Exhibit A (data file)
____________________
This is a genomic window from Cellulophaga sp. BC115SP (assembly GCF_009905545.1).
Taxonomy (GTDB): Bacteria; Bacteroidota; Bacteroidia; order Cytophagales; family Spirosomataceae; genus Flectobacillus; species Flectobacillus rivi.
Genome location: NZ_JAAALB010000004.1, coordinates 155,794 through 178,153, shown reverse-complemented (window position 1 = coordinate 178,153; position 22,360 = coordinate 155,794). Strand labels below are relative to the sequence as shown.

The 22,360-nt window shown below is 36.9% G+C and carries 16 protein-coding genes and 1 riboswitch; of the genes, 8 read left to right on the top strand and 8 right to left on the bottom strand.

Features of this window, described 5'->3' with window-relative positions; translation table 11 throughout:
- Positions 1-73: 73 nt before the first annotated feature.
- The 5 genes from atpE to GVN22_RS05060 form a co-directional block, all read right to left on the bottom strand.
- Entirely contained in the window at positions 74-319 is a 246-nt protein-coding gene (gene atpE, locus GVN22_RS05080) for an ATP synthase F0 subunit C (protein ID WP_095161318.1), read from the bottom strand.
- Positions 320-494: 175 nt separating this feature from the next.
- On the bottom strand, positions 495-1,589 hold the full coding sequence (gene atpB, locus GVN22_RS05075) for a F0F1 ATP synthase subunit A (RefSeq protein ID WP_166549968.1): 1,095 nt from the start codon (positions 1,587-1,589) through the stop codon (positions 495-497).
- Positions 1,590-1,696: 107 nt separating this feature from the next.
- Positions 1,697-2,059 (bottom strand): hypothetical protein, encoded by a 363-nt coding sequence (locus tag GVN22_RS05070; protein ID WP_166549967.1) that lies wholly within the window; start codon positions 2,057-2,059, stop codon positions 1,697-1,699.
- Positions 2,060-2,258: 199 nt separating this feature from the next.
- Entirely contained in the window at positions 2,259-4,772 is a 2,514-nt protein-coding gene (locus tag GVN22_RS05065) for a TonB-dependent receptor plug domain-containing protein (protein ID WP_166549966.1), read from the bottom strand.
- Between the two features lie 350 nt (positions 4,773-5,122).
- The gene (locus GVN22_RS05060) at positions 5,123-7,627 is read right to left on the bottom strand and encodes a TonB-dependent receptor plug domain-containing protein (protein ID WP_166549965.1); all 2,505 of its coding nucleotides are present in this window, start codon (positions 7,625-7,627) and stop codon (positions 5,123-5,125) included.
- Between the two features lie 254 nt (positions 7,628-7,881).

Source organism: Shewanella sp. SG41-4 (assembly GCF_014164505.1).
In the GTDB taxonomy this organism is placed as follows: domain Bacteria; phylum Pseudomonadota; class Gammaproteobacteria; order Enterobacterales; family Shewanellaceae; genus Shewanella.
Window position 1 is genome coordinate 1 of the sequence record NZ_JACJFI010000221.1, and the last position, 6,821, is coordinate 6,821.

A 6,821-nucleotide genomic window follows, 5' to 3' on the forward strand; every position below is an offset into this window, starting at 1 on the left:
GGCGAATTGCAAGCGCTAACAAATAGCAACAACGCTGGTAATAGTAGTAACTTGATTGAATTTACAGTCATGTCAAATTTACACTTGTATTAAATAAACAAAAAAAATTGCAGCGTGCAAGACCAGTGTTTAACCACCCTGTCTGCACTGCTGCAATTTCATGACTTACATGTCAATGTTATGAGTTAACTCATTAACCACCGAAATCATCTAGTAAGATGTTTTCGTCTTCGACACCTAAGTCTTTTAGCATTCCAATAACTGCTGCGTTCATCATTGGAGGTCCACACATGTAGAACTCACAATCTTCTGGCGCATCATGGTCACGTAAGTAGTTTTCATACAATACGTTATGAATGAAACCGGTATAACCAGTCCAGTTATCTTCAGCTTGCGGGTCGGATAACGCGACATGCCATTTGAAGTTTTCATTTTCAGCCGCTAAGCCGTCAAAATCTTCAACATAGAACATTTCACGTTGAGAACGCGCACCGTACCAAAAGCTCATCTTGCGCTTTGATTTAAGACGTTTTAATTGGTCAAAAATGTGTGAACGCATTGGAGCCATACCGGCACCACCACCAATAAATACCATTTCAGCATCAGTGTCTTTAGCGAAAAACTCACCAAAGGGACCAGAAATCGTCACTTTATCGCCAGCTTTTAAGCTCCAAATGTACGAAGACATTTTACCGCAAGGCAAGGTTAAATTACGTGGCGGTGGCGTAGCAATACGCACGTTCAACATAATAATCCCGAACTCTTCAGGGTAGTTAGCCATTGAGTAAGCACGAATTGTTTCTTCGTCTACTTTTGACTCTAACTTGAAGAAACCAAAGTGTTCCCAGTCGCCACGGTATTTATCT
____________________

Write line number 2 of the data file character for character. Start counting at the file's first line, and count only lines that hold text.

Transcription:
Taxonomy (GTDB): Bacteria; Bacteroidota; Bacteroidia; order Cytophagales; family Spirosomataceae; genus Flectobacillus; species Flectobacillus rivi.